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Thursday, March 31, 2016

Turkey Enacts Data Protection Law

On March 24, the Turkish Parliament adopted the Law on Personal Data Protection, legislation modeled upon the EU Data Protection Directive that had been under consideration for nine years.  The move followed the ratification, five weeks earlier, of the Convention for the Protection of Individuals with regard to Automatic Processing of Personal Data (Convention 108), some 35 years after Turkey first signed it.  The new law is expected to be ratified by the President and published in the Official Gazette within a few weeks, according to attorneys with BTS Legal.  Furthermore, while there will be a two-year transitional period before the law comes into effect for existing data processing operations, new processing will have to be carried out in compliance with the law immediately.  In a sign of commitment to enforcement, a Personal Data Protection Authority will be established with a staff of 200 and the power to impose fines of up to 300,000 euros and prison sentences of up to four years in cases of non-compliance.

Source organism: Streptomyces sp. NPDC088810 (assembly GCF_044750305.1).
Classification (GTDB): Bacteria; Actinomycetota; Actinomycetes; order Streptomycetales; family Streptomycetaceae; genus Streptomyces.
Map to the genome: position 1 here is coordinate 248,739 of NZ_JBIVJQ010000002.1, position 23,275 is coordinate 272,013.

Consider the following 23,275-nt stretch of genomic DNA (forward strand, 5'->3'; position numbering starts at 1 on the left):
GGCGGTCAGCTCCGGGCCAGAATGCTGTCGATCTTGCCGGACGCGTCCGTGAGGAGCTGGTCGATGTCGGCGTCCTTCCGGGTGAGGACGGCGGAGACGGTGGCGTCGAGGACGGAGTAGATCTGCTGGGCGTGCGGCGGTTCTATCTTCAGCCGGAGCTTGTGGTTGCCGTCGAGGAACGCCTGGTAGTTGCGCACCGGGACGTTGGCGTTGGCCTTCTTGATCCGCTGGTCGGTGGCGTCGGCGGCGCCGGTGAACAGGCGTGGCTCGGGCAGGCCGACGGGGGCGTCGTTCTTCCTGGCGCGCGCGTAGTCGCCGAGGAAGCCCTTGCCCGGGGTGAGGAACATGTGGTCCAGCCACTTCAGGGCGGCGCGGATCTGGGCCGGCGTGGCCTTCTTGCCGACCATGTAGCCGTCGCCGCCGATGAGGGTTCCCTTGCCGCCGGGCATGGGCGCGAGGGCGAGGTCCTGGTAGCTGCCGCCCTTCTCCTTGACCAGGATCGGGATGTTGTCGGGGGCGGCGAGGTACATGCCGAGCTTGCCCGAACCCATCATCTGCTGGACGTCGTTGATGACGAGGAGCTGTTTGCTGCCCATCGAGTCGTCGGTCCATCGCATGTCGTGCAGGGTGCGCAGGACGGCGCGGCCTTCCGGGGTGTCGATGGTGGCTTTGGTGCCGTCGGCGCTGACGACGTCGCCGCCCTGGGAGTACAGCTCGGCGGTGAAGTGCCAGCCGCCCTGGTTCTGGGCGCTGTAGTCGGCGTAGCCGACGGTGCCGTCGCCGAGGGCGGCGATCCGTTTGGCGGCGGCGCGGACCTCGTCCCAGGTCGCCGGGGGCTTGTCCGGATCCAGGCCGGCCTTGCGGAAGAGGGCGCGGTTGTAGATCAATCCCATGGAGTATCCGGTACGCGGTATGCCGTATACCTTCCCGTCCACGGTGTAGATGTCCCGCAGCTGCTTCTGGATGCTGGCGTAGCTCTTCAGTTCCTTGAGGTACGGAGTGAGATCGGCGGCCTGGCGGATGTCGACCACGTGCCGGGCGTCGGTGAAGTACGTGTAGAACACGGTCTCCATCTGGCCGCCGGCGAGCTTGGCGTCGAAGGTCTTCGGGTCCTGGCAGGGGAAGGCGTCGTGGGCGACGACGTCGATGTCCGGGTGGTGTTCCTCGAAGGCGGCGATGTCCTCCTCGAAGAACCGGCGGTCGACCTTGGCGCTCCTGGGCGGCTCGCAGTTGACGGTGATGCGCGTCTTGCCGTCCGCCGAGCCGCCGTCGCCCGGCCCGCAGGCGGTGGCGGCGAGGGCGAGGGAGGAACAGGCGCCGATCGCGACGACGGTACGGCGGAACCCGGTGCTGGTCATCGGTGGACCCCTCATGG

The recent summit meetings of European and Turkish leaders over the refugee crisis, which led to a commitment by the EU to accelerate accession talks with Turkey, clearly were instrumental in moving data protection legislation forward.  Given the instability in Turkey stemming from millions of Syrian refugees and what borders on a civil war with Kurdish separatists, as well as the increasingly autocratic actions by Turkey’s government, the passage of long-deferred data protection legislation is certainly an unexpected but positive development.  It is also an affirmation that respect for privacy can be acknowledged even by repressive governments.

Update:  Following ratification by the President, the Law on Personal Data Protection was published in the Official Gazette on April 7 and came into force.

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